An espresso machine is an expensive investment, so it’s critical that the equipment be kept well maintained. Regular scrubbing, flushing and de-liming are necessary to ensure the equipment performs to peak efficiency, and the beverages you serve taste exactly as they should.
The quality of your water plays a key role in both protecting your machine, and bringing out the optimal flavors of your coffee beans. By reducing the hardness of your water, and removing chemicals such as Chlorine, you’ll save money and increase customer satisfaction.
Three water-related challenges for espresso machines.
Steam boiler chambers are under tremendous heat and pressure, reaching well over 200°F (93°C) . When water that contains dissolved mineral is put into these conditions, the mineral will drop out of solution and collect on heating elements. Certain types of these minerals, such as calcium and magnesium, become a very hard scale that cannot be easily removed. As this scale builds, it becomes more difficult for the machine to reach the proper temperatures, and thus the energy usage increases dramatically.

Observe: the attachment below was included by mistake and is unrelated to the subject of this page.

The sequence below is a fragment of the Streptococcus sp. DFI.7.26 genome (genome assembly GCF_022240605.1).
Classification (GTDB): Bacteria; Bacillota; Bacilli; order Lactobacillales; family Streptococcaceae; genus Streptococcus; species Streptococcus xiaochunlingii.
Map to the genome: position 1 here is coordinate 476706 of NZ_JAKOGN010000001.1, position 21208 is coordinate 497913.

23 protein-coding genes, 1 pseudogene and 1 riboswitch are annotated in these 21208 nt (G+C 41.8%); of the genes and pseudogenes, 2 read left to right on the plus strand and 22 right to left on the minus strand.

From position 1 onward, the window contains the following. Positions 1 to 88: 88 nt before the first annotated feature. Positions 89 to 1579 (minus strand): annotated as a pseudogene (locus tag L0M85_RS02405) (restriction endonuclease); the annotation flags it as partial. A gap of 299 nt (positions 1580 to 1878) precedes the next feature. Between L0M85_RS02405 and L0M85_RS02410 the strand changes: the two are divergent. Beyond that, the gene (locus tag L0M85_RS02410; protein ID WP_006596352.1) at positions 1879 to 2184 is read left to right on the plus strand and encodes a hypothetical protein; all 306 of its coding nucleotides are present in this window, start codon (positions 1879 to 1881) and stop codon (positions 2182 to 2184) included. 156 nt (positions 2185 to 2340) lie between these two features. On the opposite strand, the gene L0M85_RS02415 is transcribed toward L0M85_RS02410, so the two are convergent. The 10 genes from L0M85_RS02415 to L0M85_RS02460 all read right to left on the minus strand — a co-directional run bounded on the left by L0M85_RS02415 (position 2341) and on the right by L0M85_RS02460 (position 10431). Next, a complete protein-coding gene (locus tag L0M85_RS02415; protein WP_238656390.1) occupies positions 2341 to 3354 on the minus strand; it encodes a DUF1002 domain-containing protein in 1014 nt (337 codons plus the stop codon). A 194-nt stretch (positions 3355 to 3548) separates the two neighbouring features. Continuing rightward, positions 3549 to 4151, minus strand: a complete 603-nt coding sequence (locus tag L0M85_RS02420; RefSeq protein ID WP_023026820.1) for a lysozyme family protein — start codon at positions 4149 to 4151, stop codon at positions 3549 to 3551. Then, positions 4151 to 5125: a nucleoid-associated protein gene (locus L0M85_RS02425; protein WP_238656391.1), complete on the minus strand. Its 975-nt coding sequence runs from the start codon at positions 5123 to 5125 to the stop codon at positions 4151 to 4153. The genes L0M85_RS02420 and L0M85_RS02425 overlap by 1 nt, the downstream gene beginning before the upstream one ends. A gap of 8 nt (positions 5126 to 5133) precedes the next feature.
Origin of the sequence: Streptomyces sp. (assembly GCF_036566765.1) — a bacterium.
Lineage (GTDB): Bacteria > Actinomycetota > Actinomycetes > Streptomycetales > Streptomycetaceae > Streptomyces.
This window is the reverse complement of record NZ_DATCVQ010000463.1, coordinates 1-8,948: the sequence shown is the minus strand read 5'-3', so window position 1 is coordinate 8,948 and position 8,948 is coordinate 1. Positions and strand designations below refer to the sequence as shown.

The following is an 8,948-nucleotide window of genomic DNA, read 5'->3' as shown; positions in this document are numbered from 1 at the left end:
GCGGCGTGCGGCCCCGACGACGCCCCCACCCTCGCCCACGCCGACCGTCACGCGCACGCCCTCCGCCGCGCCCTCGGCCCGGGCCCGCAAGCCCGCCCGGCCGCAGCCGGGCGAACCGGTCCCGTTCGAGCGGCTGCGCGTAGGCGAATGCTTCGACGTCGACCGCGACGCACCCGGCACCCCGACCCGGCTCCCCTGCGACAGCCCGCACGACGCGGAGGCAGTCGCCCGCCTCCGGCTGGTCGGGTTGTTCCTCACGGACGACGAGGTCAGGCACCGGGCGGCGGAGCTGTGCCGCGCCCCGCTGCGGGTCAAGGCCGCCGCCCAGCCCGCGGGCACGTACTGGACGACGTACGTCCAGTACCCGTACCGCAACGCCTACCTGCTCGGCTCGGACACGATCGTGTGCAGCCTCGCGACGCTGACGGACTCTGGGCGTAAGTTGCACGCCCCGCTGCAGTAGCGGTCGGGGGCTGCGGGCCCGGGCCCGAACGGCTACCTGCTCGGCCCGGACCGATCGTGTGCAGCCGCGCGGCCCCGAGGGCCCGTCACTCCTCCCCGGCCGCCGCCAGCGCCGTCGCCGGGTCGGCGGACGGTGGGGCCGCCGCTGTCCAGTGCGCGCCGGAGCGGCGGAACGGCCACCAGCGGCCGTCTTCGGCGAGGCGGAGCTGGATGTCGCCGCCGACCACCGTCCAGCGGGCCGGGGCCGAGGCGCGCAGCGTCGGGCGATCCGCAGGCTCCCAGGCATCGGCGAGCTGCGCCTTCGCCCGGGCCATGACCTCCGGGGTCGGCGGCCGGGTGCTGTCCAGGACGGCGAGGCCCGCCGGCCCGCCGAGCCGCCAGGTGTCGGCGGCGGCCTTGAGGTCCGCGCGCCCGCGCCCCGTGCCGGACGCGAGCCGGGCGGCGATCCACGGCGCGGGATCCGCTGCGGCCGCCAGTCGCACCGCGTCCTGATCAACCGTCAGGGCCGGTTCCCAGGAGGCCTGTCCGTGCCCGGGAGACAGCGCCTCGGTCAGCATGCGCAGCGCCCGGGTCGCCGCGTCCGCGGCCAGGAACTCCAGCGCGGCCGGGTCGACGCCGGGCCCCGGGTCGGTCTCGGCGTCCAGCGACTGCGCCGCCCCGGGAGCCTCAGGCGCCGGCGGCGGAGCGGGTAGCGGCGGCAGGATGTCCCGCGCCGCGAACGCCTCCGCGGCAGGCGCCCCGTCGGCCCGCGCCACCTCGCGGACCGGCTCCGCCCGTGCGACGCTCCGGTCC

2. pH of Water
Water for espresso machines should be between 6.4 to 7.4 (7 is considered neutral pH). When pH is too low, the water becomes too acidic and can cause pitting and corrosion of the stainless steel. When pH is too high, scale can form. REMARK: the ESO will bring the pH to a constant +/- 6, avoiding scale build-up. The continuous steady pH is a guarantee for constant taste experience…
3. Contaminants in Water
There is no such thing as pure water in nature. Water always contains something extra, such as dirt and sediment, living organisms such as cysts, naturally occurring gasses and chemicals due to decaying vegetation, and man-made contaminants such as chlorine. The quantity of these in your water depends on the environmental conditions of where you live and where your water comes from (lakes or rivers, or underground aquifers). These contaminants pose problems for your espresso beverage by causing off-tastes and odors, and clogging of nozzles and pipes. For example, when Chlorine is heated, corrosive gasses get free which can cause a distinctive “pool” smell. If your water contains a lot of sediment, it may reduce the water flow, thus affecting the extraction time (ideally, around 25 seconds is recommended for proper espresso brewing).